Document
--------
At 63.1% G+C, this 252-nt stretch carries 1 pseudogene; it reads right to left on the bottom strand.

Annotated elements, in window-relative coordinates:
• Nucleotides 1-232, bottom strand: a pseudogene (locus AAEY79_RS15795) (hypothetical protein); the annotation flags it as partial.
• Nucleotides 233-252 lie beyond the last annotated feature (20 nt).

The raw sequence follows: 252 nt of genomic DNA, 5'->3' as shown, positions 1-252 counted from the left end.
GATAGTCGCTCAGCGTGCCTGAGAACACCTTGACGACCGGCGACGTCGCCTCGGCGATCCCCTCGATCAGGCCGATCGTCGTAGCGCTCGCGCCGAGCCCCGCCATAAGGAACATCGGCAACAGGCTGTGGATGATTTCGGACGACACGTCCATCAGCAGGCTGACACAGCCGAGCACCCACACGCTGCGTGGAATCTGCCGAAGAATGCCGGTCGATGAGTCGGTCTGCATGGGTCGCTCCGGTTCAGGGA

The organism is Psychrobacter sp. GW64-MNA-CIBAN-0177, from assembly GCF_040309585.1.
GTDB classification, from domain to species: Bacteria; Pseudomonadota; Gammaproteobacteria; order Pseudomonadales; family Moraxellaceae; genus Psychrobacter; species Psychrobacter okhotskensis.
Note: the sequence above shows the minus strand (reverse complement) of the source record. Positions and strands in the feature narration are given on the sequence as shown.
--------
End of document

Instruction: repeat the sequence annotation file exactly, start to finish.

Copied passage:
At 63.1% G+C, this 252-nt stretch carries 1 pseudogene; it reads right to left on the bottom strand.

Annotated elements, in window-relative coordinates:
• Nucleotides 1-232, bottom strand: a pseudogene (locus AAEY79_RS15795) (hypothetical protein); the annotation flags it as partial.
• Nucleotides 233-252 lie beyond the last annotated feature (20 nt).

The raw sequence follows: 252 nt of genomic DNA, 5'->3' as shown, positions 1-252 counted from the left end.
GATAGTCGCTCAGCGTGCCTGAGAACACCTTGACGACCGGCGACGTCGCCTCGGCGATCCCCTCGATCAGGCCGATCGTCGTAGCGCTCGCGCCGAGCCCCGCCATAAGGAACATCGGCAACAGGCTGTGGATGATTTCGGACGACACGTCCATCAGCAGGCTGACACAGCCGAGCACCCACACGCTGCGTGGAATCTGCCGAAGAATGCCGGTCGATGAGTCGGTCTGCATGGGTCGCTCCGGTTCAGGGA

The organism is Psychrobacter sp. GW64-MNA-CIBAN-0177, from assembly GCF_040309585.1.
GTDB classification, from domain to species: Bacteria; Pseudomonadota; Gammaproteobacteria; order Pseudomonadales; family Moraxellaceae; genus Psychrobacter; species Psychrobacter okhotskensis.
Note: the sequence above shows the minus strand (reverse complement) of the source record. Positions and strands in the feature narration are given on the sequence as shown.